Another case of give no quarter from Jim?

Dublin’s Bernard Brogan gets his shot away despite the challenge of Monaghan’s Kieran Duffy during the 2014 All-Ireland SFC quarter-final at Croke Park. Photo: Dáire Brennan / Sportsfile

Roche's Point

So then, another All-Ireland quarter-final against not-quite-elite Ulster opposition… another Sky Blue cruise in the offing?

That was the immediate reaction of most pundits (and punters) to the news that Monaghan had drawn the booby prize of a date with the Dubs in Croke Park next Saturday.

Then again, would it have been any different if Armagh had been pitted with the All-Ireland holders? Or if Down had emerged from Saturday's 'back door' Ulster-fest in Croker as the northern pretenders to Dublin's throne?

To paraphrase that legendary fan of Ulster (football), Margaret Thatcher: "No! No! No!"

Even Dick Clerkin, a man who has never disguised his devotion to all things Farney, cautioned in his Irish Independent column yesterday: "Against inferior opposition, Monaghan have gotten away with plenty of soft starts already this year. Dublin won't afford them that same luxury next weekend."

All of which brings us back to the commonly held perception, alluded to in our intro, that Dublin always, always saunter through the last-eight stage. In other words, that for them the race for Sam starts at the end of the August, not the start of it.

Believe it or not, this isn't strictly true. The record books may show that they don't lose All-Ireland quarter-finals any more (or even look vaguely susceptible to doing so) but they don't win them in a Leinster-like canter either.

As ever with these statistical trawls, everything about this modern-day Dublin phenomenon has the same starting point: The Day of the Startled Earwigs.

That 17-point implosion against a supposedly crisis-hit Kerry, on the August Bank Holiday Monday in 2009, was the last time the county actually lost a quarter-final.

Following in the slipstream of a 12-point capitulation to Tyrone the previous year, it left many Dublin diehards (not just supporters but surely a few traumatised players too) in the pit of despair.

Back then, as Kerry and Tyrone took it in turns to rule, it wasn't just a case of asking would the Dubs ever win another All-Ireland ... would they even win another quarter-final?

You know what happened next, as the back-to-basics revolution launched by Pat Gilroy, subsequently emulated and enhanced by Jim Gavin, established a level of stellar championship consistency never before witnessed in the capital.

This transformation has entailed seven consecutive quarter-final victories. These should not be mistaken for seven routs.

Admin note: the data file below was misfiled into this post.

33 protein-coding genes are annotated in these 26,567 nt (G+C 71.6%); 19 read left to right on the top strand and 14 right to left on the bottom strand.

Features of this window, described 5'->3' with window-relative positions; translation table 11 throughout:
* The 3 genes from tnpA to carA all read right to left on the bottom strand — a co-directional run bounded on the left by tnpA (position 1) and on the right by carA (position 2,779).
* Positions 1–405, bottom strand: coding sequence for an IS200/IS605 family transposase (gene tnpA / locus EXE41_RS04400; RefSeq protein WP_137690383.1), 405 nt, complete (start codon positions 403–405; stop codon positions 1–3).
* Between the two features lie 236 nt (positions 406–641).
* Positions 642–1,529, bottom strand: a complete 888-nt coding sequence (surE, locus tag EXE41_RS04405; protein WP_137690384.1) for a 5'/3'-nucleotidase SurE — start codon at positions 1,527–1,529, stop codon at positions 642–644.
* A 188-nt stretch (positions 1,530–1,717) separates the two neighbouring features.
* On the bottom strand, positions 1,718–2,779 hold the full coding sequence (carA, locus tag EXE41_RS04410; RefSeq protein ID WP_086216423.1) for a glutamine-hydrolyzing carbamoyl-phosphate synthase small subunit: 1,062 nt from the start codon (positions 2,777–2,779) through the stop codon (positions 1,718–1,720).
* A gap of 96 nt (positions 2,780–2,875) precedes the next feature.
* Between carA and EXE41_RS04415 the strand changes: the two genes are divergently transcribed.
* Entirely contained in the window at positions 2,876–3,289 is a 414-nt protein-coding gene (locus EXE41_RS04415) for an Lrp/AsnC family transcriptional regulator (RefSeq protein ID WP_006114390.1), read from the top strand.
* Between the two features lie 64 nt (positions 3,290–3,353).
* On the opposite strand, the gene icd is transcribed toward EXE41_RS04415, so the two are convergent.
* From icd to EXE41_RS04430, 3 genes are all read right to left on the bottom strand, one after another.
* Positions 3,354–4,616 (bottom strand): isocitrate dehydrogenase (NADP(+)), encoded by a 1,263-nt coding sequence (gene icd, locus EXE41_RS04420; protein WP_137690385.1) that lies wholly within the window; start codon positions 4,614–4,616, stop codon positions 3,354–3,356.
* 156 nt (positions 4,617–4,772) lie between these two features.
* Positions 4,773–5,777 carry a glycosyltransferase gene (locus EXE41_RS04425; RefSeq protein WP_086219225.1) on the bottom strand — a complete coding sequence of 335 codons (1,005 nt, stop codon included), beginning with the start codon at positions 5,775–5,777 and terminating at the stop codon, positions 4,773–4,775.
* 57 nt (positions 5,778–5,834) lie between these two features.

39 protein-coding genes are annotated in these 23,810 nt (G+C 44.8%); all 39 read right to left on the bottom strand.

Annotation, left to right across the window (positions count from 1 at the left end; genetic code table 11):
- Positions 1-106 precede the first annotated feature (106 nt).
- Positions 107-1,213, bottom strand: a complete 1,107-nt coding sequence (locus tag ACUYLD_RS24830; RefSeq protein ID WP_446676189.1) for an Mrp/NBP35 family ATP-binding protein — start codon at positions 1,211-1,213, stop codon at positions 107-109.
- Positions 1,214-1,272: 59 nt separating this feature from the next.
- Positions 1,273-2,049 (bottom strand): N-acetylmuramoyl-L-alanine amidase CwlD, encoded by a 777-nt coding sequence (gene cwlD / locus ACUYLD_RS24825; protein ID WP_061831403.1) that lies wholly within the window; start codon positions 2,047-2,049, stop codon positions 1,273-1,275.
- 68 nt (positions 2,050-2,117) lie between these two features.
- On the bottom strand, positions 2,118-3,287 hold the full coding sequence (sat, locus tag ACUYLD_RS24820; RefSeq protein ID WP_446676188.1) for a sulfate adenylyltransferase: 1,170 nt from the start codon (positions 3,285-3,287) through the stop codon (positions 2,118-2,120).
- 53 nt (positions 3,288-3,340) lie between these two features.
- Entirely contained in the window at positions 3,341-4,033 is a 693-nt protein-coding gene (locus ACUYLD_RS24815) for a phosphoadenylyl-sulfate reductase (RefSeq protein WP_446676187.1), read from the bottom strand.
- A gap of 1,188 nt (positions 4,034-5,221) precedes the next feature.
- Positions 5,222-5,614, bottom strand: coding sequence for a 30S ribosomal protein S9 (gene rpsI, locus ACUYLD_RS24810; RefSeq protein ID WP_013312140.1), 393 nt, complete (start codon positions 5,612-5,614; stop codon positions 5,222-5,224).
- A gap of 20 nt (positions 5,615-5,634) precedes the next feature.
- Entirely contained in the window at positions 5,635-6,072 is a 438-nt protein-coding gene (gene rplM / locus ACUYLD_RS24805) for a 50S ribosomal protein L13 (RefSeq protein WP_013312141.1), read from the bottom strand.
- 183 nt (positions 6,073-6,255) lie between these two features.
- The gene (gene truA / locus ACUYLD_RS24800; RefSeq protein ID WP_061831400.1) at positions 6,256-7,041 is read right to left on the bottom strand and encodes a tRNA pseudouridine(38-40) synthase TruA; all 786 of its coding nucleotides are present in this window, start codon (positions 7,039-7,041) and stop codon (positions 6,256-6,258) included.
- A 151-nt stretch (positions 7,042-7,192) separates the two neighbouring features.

Whereas Dublin have won their last 12 Leinster SFC outings by a minimum of ten points stretching to a maximum of 31, they don't enjoy the same level of double-digit dominance here.

The average winning margin, in fact, is just over seven points.

The cumulative margin, spread over seven quarter-finals, is 50 points. It's fair to point out that Gavin has been less stressed at this stage than Gilroy: the former has won his four, to date, by a combined 35 points (average 8.75).

But even that figure has been seriously skewed by the only last-eight landslide to occur on his watch. It happened in 2014. Even more curiously, it happened against Monaghan.

The scoreline that day - 2-22 to 0-11 - hardly requires too much forensic analysis. Back then, Dublin had yet to experience the shock and awe of that Donegal ambush and Gavin's Globetrotters specialised in dishing out hammerings of such epic grandeur.

And yet, well into the second quarter, a low-scoring contest was all square. Then, in a matter of minutes, inspired defender Colin Walsh ruptured his cruciate ligament (incredibly he finished out the game) and Monaghan shipped a brace of goals to Diarmuid Connolly and Bernard Brogan. Dublin were nine clear at half-time. Out the gate.

This Saturday Monaghan will plot and plan, hope and pray, for something more akin to that first 20 minutes in 2014 and far less like the last 50.

Their roller-coaster form over the past two months makes you wonder if Malachy O'Rourke's men are playing consistently well enough to make this a genuine single-digit contest.

Yes, they are now a proven Division 1 outfit who could have beaten the Dubs three times in recent years ... they lost the 2015 NFL semi-final by a point, a Croker rematch the following February by a point, and their Clones showdown last April by a goal, having led by six.

Yes, they have a marquee forward in Conor McManus edging back to prolific form (check out Saturday's ten-point haul).

Yes, have oodles of big-match experience.

But? No, they don't have a promising record in Croker. No, their tendency for slow starts wouldn't inspire confidence. And no, they aren't playing Down this time.

As Maggie might say: "No! No! No!"